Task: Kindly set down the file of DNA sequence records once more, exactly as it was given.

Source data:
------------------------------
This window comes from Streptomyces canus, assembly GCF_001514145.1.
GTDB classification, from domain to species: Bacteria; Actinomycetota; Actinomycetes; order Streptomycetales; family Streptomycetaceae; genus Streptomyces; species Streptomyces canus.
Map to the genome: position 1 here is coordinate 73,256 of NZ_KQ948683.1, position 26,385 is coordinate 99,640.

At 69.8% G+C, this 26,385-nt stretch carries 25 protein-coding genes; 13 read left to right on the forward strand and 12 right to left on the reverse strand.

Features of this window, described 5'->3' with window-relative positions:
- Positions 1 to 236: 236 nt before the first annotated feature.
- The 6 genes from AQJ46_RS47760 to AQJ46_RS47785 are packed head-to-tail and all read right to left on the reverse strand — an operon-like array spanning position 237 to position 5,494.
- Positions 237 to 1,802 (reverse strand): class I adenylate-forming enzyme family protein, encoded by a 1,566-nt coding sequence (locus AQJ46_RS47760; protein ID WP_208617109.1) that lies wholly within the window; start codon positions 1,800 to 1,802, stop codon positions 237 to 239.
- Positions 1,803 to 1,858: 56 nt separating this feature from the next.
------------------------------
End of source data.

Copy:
This window comes from Streptomyces canus, assembly GCF_001514145.1.
GTDB classification, from domain to species: Bacteria; Actinomycetota; Actinomycetes; order Streptomycetales; family Streptomycetaceae; genus Streptomyces; species Streptomyces canus.
Map to the genome: position 1 here is coordinate 73,256 of NZ_KQ948683.1, position 26,385 is coordinate 99,640.

At 69.8% G+C, this 26,385-nt stretch carries 25 protein-coding genes; 13 read left to right on the forward strand and 12 right to left on the reverse strand.

Features of this window, described 5'->3' with window-relative positions:
- Positions 1 to 236: 236 nt before the first annotated feature.
- The 6 genes from AQJ46_RS47760 to AQJ46_RS47785 are packed head-to-tail and all read right to left on the reverse strand — an operon-like array spanning position 237 to position 5,494.
- Positions 237 to 1,802 (reverse strand): class I adenylate-forming enzyme family protein, encoded by a 1,566-nt coding sequence (locus AQJ46_RS47760; protein ID WP_208617109.1) that lies wholly within the window; start codon positions 1,800 to 1,802, stop codon positions 237 to 239.
- Positions 1,803 to 1,858: 56 nt separating this feature from the next.